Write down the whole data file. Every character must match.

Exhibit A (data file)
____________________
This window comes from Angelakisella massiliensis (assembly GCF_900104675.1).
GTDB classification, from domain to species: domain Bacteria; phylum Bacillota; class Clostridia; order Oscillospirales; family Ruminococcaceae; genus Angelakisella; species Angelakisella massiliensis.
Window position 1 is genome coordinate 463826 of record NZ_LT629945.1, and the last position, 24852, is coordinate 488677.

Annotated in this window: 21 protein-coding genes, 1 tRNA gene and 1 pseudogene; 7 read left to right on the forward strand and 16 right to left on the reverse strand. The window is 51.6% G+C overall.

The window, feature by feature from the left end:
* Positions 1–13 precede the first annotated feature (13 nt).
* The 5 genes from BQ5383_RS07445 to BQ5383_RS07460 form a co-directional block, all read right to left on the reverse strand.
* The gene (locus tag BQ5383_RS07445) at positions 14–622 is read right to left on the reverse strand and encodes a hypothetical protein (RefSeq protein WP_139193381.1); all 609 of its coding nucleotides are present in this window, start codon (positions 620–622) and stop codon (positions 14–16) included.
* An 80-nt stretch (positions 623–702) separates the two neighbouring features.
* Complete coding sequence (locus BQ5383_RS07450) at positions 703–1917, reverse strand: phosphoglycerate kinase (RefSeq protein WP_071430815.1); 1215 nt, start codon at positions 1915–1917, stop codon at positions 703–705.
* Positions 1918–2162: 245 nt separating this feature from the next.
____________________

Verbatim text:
This window comes from Angelakisella massiliensis (assembly GCF_900104675.1).
GTDB classification, from domain to species: domain Bacteria; phylum Bacillota; class Clostridia; order Oscillospirales; family Ruminococcaceae; genus Angelakisella; species Angelakisella massiliensis.
Window position 1 is genome coordinate 463826 of record NZ_LT629945.1, and the last position, 24852, is coordinate 488677.

Annotated in this window: 21 protein-coding genes, 1 tRNA gene and 1 pseudogene; 7 read left to right on the forward strand and 16 right to left on the reverse strand. The window is 51.6% G+C overall.

The window, feature by feature from the left end:
* Positions 1–13 precede the first annotated feature (13 nt).
* The 5 genes from BQ5383_RS07445 to BQ5383_RS07460 form a co-directional block, all read right to left on the reverse strand.
* The gene (locus tag BQ5383_RS07445) at positions 14–622 is read right to left on the reverse strand and encodes a hypothetical protein (RefSeq protein WP_139193381.1); all 609 of its coding nucleotides are present in this window, start codon (positions 620–622) and stop codon (positions 14–16) included.
* An 80-nt stretch (positions 623–702) separates the two neighbouring features.
* Complete coding sequence (locus BQ5383_RS07450) at positions 703–1917, reverse strand: phosphoglycerate kinase (RefSeq protein WP_071430815.1); 1215 nt, start codon at positions 1915–1917, stop codon at positions 703–705.
* Positions 1918–2162: 245 nt separating this feature from the next.